- What other names is Ginkgo known by?
- What is Ginkgo?
- Is Ginkgo effective?
- How does Ginkgo work?
- Are there safety concerns?
- Are there any interactions with medications?
- Dosing considerations for Ginkgo.
Ginkgo Safety and Side Effects
Ginkgo is safe for most people when used appropriately. It can cause some minor side effects such as stomach upset, headache, dizziness, constipation, forceful heartbeat, and allergic skin reactions.
There is some concern that ginkgo might increase the risk of bruising and bleeding. Ginkgo thins the blood and decreases its ability to form clots. A few people taking ginkgo have had bleeding into the eye and into the brain, and excessive bleeding following surgery.
Some research suggests that a specific combination of ginkgo leaf extract plus American ginseng might be safe in children when used short-term.
Ginkgo seeds might not be safe. Long-term use or use of medicinal amounts can cause serious side effects including stomachache, nausea, diarrhea, vomiting, restlessness, difficulty breathing, weak pulse, shock, seizures, loss of consciousness, and death.
Do not take ginkgo if..
Ginkgo might also help people who experience leg pain when they walk due to poor bloodflow. Ginkgo seems to be able to help people with this condition walk farther before the pain starts. It might also help people with balance problems, ease some of the symptoms of premenstrual syndrome (PMS) (especially breast tenderness), improve distance vision in people with macular degeneration, improve color vision in people with diabetes, and reverse the sexual side effects of certain medications for depression (such as Prozac, Paxil, Zoloft, etc.).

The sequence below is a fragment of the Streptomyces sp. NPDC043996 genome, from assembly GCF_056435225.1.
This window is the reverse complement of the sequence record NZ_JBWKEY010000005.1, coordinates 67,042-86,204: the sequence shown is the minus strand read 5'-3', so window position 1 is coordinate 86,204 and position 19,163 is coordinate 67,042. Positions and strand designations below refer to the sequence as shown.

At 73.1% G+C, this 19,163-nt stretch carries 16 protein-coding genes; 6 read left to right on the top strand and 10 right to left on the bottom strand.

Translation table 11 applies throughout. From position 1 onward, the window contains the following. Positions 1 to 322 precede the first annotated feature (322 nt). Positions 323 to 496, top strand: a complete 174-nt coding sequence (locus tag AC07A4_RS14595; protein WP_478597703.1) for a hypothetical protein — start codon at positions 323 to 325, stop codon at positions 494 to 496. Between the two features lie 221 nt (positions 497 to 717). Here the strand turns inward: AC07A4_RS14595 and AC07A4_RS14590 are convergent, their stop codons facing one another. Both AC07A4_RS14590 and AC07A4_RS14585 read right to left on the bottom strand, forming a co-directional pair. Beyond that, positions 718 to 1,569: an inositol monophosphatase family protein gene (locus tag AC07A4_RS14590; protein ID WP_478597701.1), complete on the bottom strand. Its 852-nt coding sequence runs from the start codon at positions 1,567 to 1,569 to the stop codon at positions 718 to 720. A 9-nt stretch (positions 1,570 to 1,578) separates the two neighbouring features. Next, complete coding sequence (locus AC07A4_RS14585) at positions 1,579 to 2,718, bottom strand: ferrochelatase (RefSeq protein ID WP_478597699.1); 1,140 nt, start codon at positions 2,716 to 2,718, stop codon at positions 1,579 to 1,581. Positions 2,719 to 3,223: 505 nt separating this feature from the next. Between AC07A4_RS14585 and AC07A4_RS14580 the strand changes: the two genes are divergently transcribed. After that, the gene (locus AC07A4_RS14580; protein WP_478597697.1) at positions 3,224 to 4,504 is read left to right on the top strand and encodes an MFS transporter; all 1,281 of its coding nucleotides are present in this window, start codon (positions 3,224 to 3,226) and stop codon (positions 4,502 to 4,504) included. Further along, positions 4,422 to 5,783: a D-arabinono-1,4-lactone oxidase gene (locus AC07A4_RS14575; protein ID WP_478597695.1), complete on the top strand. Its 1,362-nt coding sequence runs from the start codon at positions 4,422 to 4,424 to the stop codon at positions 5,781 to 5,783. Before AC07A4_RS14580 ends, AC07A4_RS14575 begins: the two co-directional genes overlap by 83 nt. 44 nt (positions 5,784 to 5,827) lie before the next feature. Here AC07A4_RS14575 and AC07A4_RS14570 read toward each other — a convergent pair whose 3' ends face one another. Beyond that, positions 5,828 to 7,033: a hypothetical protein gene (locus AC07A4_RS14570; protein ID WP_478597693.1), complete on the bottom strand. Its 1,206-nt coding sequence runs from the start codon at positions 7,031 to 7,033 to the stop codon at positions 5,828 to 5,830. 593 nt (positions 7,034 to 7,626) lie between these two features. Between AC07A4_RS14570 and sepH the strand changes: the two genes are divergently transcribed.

There isn't enough information to know if ginkgo leaf is effective for the other conditions people use it for, including: attention deficit-hyperactivity disorder (ADHD), blood clots, heart disease, high cholesterol, "hardening" of the arteries, depression, mountain sickness, and others.
Possibly Effective for...
- Alzheimer's disease and other forms of dementia.
- Improving thinking problems caused by old age.
- Improving thinking in young people.
- Raynaud's syndrome (a painful response to cold especially in the fingers and toes).
- Leg pain when walking due to poor blood flow (claudication).
- Vertigo and dizziness.
- Premenstrual syndrome (PMS).
- Improving color vision in people with diabetes.
- Treating some kinds of eye diseases (glaucoma and eye damage caused by diabetes).
Possibly Ineffective for...
- Ringing in the ears (tinnitus).
- Winter depression in people with seasonal affective disorder (SAD).
- Sexual problems related to antidepressant medicines.
- Sexual problems in women.
- Preventing symptoms of mountain or altitude sickness in climbers.
Insufficient Evidence to Rate Effectiveness for...
- Age-related macular degeneration (AMD), anxiety, attention deficit-hyperactivity disorder (ADHD), blood clots, heart disease, stroke, high cholesterol, "hardening" of the arteries (atherosclerosis), colorectal cancer, ovarian cancer, hearing loss, schizophrenia, and other conditions when the extract is used.
- Coughs, asthma, bronchitis, urinary problems, cognitive problems related to Lyme disease, digestion disorders, chronic fatigue syndrome (CFS), scabies, and skin sores when the seeds are used.
Natural Medicines Comprehensive Database rates effectiveness based on scientific evidence according to the following scale: Effective, Likely Effective, Possibly Effective, Possibly Ineffective, Likely Ineffective, and Insufficient Evidence to Rate (detailed description of each of the ratings).
Next: How does Ginkgo work?
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